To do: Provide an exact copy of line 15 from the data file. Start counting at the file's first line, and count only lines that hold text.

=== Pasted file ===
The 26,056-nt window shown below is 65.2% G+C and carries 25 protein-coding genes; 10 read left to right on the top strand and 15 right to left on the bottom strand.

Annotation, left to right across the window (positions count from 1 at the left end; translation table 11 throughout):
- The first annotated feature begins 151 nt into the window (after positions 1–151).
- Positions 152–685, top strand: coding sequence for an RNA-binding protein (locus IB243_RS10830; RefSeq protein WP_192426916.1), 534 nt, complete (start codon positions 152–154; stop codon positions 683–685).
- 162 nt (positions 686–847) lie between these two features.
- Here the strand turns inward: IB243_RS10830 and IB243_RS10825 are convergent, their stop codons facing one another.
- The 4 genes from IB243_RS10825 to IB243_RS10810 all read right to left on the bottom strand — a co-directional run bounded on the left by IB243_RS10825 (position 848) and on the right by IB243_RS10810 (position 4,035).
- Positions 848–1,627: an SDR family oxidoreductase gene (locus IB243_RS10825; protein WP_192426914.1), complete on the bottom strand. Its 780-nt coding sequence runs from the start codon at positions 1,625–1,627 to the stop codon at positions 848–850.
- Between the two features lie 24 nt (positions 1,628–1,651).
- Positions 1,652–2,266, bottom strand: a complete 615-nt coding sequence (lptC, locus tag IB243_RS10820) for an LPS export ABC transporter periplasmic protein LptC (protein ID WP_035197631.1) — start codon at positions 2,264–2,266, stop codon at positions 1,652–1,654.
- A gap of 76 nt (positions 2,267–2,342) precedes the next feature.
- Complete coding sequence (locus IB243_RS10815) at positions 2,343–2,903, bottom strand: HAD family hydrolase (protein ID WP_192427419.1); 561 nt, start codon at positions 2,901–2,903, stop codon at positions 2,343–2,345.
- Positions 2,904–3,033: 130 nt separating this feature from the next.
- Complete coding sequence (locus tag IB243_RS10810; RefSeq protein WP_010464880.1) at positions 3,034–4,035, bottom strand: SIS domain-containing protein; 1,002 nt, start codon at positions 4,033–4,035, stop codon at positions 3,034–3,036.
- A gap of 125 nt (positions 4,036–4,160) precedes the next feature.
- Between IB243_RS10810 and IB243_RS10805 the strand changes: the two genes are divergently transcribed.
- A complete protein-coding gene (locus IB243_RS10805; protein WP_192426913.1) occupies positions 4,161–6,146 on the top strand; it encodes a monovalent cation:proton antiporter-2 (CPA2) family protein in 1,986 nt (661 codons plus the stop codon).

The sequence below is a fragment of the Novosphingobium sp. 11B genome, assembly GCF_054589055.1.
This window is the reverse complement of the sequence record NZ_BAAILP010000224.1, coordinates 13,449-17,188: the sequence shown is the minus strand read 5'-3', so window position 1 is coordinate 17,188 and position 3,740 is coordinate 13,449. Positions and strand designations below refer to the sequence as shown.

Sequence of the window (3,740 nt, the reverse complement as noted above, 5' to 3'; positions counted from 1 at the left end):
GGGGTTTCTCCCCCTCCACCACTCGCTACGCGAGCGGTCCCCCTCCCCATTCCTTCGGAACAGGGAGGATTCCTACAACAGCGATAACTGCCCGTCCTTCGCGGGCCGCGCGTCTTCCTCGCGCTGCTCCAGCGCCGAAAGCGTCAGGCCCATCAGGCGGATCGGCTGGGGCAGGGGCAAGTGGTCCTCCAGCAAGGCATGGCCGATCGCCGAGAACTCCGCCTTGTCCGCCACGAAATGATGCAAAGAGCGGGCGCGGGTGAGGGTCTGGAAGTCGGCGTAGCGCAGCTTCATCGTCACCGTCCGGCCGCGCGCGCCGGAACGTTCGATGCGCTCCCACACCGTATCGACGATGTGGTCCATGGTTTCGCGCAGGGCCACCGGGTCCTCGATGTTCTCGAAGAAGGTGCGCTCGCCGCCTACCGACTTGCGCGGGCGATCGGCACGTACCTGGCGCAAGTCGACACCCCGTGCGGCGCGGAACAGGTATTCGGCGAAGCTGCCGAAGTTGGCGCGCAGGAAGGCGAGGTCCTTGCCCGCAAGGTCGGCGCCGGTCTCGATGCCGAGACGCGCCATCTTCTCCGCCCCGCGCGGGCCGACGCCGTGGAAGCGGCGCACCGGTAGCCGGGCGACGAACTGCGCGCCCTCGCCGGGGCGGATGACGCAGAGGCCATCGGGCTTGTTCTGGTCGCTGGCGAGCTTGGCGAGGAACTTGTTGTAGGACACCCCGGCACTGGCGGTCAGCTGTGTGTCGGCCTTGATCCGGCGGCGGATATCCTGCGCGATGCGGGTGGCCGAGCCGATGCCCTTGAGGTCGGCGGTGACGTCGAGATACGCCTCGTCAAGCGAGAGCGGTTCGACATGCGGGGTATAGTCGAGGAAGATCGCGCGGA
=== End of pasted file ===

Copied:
- A gap of 125 nt (positions 4,036–4,160) precedes the next feature.